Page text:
On November 14, 2018, Richie Wilson, a deckhand employed by PBC Management, was assigned to the crew of the Samuel J, which was working pursuant to the charter party at Warren Paving's Slats Lucas Quarry loading dock on the Cumberland River near Salem, Kentucky.[13]The quarry's loading dock uses horizontal wire cables to move barges up and down the river in front of the facility.[14] A Warren Paving employee operates the cable system.[15] At the time of the accident, the Samuel J was positioned astern of a rock hopper barge. Wilson was instructed to go onto the barge to help a Warren Paving employee free one of the barge positioning cables.[16]

         Wilson claims that he was injured when the barge positioning system's wire cable violently struck him on the left shoulder causing him to fall twelve feet down onto the inside bottom of the barge.[17] Wilson filed this suit against Warren Paving and the FMT entities seeking damages for his injuries.[18] With respect to Warren Paving, Wilson alleged that Warren Paving's employee was negligent in his operation of the barge positioning cables, which was a proximate cause of the accident.[19] Wilson also alleged that his injuries were caused by the negligence of the FMT entities and the unseaworthiness of the Samuel J.[20] Warren Paving filed a third-party complaint against Florida Marine seeking defense and indemnity under the terms of the charter party.[21] The FMT entities filed a cross-claim against Warren Paving seeking contribution for PBC Management's maintenance and cure obligation to Wilson, and “tort indemnity and/or contribution for all or part of such damages as may be assessed against Warren Paving.”[22]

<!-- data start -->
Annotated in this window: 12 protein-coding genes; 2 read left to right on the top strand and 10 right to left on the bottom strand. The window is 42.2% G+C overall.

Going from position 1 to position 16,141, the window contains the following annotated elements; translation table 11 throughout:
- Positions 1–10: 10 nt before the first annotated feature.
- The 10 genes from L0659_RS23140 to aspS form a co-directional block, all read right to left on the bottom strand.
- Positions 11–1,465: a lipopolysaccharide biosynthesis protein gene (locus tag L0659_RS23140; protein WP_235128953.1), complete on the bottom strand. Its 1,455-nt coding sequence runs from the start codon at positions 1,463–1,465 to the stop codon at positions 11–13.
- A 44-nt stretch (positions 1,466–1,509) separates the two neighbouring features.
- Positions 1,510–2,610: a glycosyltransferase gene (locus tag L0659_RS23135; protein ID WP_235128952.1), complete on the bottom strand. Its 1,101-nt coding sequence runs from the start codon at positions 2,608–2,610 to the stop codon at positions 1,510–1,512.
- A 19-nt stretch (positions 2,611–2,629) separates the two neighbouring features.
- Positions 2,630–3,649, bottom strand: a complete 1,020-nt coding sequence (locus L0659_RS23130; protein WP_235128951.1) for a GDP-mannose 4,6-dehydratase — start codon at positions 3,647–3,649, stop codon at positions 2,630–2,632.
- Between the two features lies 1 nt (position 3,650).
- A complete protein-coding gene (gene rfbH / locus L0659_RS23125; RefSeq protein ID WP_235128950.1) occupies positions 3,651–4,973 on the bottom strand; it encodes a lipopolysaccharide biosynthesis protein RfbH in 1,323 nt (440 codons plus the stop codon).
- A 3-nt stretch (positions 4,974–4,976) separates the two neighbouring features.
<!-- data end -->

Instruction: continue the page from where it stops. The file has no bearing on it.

Florida Marine filed a motion for summary judgment seeking dismissal of Warren Paving's defense-and-indemnity claim arguing that the indemnity clause was not triggered because Wilson alleged that Warren Paving's employee was negligent in his operation of the barge positioning system, which Florida Marine argued did not stem from the operation or condition of the Samuel J, and Florida Marine did not agree to defend and indemnify Warren Paving for its own negligence.[23] This Court denied Florida Marine's motion finding that an indemnitee generally does not have a cause of action against the indemnitor for indemnity until there is a determination of liability, which had not yet occurred in this case.[24] On the pleadings alone, the Court could not determine whether Wilson's accident and injuries arose from the operation or condition of the Samuel J, or if, and to what extent, any negligence on Warren Paving's part contributed to the accident; and, consequently, the Court was not in a position to adjudicate whether Florida Marine will or will not owe Warren Paving defense and indemnity under the indemnity clause for Wilson's claims.[25]